GTRC Receives Two New Grants
We also just received word that the GTRC has been awarded a North Carolina Humanities Council mini-grant of $1200 to cover a portion of the interactive timelines in the multimedia version of our report. Here is a portion of our grant proposal describing these timelines:
Our primary goal is that through the Commission’s final report, in general, and an interactive timeline, in particular, we will be able to present the facts and information about the context, causes, sequence and consequence of November 3, 1979, so that community members can begin to examine how their own experiences shape their worldviews and how the Greensboro community can learn from this tragedy. As the first Truth and Reconciliation Commission in the United States, our secondary goal is to empower other communities to examine their own pasts through similar models. In order to accomplish these goals, we plan to create two interactive timelines that will serve to organize copious amounts of information about the historical context of the events of November 3, 1979, and the Greensboro Truth and Reconciliation process in a way that will be accessible to Greensboro community members and also to interested parties on a
national and international level. Both timelines will be available on a DVD and also on a website, which will be available to the public at the end of the Commission's mandate (spring 2006).
The first interactive timeline will identify the events surrounding November 3, 1979, (1960s through 1985) that the Commission finds to be immediately relevant to understanding the shootings. Each of these event entries will include ways to access all relevant newspaper articles, radio and television reports, video footage and/or other documentary evidence. With this information, community members will be equipped to have more thoughtful and fact-based conversations about the tragedy of November 3, 1979. Even those community members who disagree with the Commission’s findings and recommendations will be better equipped to discuss the events.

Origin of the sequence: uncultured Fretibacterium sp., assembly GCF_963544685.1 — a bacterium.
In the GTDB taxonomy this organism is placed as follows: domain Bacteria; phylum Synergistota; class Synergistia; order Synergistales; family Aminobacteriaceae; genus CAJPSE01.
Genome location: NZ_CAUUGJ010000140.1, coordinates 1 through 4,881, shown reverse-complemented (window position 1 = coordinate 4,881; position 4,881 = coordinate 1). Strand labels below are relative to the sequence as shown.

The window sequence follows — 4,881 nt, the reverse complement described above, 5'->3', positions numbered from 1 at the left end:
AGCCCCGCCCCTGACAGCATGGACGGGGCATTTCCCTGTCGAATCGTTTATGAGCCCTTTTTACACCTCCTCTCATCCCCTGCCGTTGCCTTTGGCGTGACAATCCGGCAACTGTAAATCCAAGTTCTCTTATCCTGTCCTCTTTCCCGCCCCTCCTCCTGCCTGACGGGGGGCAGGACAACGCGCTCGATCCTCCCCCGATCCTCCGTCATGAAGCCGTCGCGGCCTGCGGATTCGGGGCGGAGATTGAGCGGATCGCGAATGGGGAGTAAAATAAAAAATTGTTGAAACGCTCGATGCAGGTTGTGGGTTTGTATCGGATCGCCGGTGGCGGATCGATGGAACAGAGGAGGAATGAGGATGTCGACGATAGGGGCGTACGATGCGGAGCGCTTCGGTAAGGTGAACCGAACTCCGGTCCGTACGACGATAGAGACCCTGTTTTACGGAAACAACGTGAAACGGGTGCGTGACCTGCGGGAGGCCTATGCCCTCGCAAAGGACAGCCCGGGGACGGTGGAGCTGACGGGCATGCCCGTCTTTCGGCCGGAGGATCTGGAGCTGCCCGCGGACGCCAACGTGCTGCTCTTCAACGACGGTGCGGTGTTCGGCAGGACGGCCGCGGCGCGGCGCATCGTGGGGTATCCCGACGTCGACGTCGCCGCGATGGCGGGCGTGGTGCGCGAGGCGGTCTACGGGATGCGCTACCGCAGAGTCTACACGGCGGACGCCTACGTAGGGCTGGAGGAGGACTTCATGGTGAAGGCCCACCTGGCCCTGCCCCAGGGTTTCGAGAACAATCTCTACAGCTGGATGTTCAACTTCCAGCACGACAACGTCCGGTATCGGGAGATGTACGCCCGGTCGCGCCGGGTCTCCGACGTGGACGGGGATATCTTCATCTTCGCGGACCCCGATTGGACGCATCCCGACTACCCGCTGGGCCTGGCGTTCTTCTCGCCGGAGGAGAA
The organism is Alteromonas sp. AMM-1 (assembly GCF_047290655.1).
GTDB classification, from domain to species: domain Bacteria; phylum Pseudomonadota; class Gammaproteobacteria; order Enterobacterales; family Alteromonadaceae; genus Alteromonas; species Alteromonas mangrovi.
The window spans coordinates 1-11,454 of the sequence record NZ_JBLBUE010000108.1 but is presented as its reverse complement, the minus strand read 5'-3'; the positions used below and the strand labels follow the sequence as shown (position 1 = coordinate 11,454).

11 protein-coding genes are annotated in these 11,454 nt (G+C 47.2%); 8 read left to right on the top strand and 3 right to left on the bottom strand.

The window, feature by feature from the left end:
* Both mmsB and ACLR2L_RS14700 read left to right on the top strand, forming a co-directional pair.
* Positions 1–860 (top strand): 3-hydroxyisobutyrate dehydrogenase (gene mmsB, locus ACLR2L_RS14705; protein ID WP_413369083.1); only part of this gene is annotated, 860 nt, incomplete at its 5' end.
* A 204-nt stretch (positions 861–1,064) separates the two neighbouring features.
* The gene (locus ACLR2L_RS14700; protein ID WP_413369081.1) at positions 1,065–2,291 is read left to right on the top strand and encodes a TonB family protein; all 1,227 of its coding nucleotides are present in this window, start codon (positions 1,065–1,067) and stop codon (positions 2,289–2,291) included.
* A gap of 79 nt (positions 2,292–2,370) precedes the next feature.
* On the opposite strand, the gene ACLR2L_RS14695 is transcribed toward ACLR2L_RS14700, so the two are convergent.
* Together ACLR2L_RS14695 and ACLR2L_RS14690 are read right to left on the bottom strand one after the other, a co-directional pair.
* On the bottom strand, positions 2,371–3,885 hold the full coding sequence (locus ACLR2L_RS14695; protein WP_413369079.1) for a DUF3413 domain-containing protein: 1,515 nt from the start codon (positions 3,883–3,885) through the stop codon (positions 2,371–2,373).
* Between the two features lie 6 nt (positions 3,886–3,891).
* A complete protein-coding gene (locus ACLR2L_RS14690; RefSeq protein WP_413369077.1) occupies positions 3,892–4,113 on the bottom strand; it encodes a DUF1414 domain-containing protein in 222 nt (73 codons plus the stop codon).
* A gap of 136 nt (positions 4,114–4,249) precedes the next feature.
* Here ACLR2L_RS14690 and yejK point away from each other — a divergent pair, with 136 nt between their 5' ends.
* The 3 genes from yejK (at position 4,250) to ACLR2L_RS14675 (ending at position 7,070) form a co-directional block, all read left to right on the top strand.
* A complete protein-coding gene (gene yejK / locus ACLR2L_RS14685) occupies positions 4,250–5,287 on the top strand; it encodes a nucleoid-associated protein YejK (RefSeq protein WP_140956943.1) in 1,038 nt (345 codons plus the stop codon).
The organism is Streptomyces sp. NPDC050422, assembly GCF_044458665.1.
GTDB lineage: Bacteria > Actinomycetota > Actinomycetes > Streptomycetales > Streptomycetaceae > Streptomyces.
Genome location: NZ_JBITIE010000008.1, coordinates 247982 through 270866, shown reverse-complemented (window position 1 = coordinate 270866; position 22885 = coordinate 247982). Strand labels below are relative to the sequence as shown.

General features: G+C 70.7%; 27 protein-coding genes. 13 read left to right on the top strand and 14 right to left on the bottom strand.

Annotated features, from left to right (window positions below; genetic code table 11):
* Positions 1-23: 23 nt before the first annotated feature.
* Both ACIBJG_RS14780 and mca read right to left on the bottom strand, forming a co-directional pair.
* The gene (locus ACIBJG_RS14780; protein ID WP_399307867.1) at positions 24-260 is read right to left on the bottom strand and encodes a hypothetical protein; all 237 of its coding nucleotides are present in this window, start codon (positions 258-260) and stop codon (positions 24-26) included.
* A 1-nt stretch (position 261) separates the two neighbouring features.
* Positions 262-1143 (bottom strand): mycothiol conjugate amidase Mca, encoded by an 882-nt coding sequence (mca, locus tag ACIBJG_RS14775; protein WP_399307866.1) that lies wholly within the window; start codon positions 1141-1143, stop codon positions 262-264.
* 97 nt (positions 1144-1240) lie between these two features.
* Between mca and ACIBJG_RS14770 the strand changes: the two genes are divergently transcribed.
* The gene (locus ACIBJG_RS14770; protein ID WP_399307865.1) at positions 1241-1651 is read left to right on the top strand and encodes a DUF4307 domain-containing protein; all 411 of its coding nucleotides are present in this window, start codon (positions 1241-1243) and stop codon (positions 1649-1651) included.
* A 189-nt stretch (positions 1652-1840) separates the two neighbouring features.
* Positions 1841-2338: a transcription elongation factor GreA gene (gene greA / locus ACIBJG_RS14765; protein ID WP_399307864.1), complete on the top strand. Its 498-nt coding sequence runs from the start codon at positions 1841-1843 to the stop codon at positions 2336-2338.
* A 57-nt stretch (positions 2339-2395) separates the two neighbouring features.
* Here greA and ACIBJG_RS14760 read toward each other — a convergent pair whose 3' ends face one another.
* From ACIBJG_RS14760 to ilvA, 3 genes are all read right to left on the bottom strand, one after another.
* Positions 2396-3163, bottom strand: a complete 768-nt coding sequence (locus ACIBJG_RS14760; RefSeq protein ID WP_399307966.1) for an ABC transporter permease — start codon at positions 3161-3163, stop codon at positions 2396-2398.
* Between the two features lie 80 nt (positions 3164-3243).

The second interactive timeline will trace the development of the truth and
reconciliation process in Greensboro. This will span from 1999 when community members first discussed the potential of a Truth and Reconciliation Commission to 2006 when the Commission’s final report is released to the community. This timeline will primarily be helpful to other communities in the United States and beyond who are considering their own truth and reconciliation processes. Because of the support of volunteers, the entire process has been documented through video quite thoroughly. In addition to the rich video footage of events like the Swearing-In Ceremony and several meetings with Archbishop Desmond Tutu, this timeline would include many newspaper articles, radio and television news stories and other media for documenting this process.
Special thanks to humanities scholars Millicent Brown and Steve Flynn for being consultants in this project. Millicent is a nationally renowned US civil rights historian at NCA&TSU and Steve is a doctoral student in cultural studies at UNCG.
For an updated list of the GTRC's current funding sources, click here.
posted by Jill Williams, exec. dir.